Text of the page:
George Lewis & Splitter Orchestra

Creative Construction Set™
Mikroton Recordings CD 50

By Ken Waxman

While it may appear like sifting alphabet soup for insight, American trombonist George Lewis’ three-part Creative Construction Set™ (CCS) for Berlin’s Splitter Orchestra (SO) is an organic recasting of ideas first advanced by the Association for the Advancement of Creative Musicians (ACCM)’s sextet the Creative Construction Company (CCC). Abbreviations aside, the essence of this performance is how this mixture of improvisation and composition can be expressed flexibly by two dozen players.

Like breakthrough pharmaceutical compounds updated and amended over time, this CCC reconstitution removes lingering solo ostentation with group assemblages. Brief interjections from reeds, brass, strings, percussion, keyboards and electronic processing augment the efforts. With each track layered and blended in a related design, deciding on the best is like choosing the cutest of a set of triplets. Each has certain outstanding features. “Creative Construction Set™#3” for instance unfolds like a nature adventure novel with disassociated horn timbres and dial-twisted static fighting for supremacy and further scene setting resulting from aviary cries and animal-like grunts. Melodic duets for clavinet and strings and later honking saxophones verses percussion, lead to a vociferous crescendo with a single guitar pluck signaling the gentling downturn. Moving from the jungle book to a sci-fi yarn, “Creative Construction Set™#2” is like preserving the distant crackles and whistles of signals from a distant planets, but from one on which tuba blasting and cello-string twangs emanate from the inhabitants. “Creative Construction Set™#1” – oddly performed at the mid-point – offers the most contrast, with the narrative following hairpin turns that mate short-wave radio-like tuning, buzzing, piano glissandi, brass plunger ejaculations, yelping horn snores, string slashes and wood-and metal clicks, with turntable sourced human voice and animal cries that weave in-and-out of aural focus. Attaining a crescendo of what initially sounds like mere clamor finally reaches polyphonic connection without negating individual contributions.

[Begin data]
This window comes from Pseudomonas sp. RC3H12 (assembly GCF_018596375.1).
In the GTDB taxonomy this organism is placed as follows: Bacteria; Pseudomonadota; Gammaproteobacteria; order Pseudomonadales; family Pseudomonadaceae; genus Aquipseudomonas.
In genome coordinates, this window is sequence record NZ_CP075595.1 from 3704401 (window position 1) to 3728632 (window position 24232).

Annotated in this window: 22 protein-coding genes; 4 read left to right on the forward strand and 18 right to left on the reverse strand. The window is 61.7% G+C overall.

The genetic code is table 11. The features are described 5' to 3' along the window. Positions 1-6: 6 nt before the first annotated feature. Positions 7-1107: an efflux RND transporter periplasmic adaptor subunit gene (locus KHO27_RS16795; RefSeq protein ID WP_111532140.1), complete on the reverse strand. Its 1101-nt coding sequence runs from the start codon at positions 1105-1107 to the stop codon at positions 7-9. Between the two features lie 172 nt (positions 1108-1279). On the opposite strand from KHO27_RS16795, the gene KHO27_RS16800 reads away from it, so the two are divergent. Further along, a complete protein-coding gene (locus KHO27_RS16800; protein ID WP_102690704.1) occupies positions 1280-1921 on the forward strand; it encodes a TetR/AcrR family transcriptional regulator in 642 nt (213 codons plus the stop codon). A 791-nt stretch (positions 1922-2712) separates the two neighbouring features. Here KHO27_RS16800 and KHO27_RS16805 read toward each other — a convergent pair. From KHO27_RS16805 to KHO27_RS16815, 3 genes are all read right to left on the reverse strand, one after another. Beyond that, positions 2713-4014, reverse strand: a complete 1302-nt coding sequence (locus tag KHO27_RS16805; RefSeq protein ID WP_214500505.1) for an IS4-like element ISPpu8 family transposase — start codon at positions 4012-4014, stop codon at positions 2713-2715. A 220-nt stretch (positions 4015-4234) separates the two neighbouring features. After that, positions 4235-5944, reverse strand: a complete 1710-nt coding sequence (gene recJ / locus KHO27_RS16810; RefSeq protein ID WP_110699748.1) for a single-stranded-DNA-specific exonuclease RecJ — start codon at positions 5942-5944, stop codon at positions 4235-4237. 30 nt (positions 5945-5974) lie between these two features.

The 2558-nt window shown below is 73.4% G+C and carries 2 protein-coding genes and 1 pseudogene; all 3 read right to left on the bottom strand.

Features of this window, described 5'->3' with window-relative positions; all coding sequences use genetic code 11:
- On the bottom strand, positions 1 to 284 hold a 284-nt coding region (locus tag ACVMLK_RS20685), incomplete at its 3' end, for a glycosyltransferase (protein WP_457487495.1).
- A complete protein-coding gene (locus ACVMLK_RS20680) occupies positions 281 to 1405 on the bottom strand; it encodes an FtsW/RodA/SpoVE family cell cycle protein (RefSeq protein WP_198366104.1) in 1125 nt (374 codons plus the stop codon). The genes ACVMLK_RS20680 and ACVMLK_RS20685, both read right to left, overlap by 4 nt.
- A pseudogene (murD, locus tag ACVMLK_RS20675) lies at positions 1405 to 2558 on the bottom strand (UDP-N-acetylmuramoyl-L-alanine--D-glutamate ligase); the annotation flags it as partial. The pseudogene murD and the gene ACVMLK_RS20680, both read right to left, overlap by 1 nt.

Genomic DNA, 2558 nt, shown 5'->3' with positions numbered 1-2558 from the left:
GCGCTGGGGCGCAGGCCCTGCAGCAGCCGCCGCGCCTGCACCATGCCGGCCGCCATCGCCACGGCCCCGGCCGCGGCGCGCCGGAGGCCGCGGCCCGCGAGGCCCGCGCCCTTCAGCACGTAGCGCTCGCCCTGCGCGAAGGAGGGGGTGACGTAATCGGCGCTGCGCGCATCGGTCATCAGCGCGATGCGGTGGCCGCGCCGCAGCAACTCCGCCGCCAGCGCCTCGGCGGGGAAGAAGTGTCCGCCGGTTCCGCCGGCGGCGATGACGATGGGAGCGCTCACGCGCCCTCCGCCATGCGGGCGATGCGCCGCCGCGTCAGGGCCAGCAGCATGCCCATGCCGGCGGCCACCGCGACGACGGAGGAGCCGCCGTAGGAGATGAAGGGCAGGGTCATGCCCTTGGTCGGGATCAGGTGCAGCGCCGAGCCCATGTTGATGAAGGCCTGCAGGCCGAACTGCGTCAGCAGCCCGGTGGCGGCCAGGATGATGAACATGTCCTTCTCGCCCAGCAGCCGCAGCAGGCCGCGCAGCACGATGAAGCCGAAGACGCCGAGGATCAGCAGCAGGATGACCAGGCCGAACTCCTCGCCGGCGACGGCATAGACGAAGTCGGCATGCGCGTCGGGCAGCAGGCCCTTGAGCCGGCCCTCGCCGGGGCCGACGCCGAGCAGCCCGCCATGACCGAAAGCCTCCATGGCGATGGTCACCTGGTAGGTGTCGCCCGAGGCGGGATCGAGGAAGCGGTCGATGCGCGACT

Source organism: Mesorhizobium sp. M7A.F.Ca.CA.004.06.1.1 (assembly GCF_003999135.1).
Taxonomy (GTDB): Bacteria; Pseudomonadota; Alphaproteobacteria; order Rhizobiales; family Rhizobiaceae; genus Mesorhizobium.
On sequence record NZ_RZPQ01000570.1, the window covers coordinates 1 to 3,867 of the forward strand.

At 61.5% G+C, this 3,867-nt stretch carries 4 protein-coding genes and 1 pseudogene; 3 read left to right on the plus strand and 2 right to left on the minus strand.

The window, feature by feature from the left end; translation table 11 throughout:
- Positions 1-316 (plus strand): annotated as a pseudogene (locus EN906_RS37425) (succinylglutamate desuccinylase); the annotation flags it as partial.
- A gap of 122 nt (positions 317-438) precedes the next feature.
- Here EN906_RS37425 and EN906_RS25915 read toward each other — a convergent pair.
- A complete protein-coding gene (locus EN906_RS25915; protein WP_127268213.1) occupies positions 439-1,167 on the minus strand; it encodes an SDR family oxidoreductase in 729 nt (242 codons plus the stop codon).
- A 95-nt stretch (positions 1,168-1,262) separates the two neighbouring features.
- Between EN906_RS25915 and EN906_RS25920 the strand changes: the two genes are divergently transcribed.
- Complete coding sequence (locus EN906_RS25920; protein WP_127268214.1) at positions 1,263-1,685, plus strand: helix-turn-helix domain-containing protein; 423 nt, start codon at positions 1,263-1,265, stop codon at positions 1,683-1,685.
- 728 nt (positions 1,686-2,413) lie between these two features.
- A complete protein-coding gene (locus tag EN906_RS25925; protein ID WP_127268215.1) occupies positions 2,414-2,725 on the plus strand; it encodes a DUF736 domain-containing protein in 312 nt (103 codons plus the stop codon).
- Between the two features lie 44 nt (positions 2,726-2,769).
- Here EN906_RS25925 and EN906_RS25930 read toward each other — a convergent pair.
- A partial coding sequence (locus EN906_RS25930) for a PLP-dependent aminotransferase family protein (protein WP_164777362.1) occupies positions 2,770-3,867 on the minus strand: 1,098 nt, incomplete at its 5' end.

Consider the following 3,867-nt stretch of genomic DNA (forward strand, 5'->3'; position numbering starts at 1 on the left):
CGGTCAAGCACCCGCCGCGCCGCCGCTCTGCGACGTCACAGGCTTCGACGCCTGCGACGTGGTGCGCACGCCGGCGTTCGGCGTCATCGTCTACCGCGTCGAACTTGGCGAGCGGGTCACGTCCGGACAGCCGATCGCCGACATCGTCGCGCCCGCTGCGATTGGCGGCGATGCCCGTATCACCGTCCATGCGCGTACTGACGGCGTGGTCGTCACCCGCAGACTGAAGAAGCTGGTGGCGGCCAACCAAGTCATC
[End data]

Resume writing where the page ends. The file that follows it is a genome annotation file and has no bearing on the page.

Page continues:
Like a series of photographs collected in book form but without a connecting narration, the key to appreciation of this CD hinges on noting how well, singly or as a group, the players interpret Lewis’ outlines. Cohesion is secondary to creativity. But this augurs well for future performances of this segmented epic.

-For MusicWorks #129 Winter 2017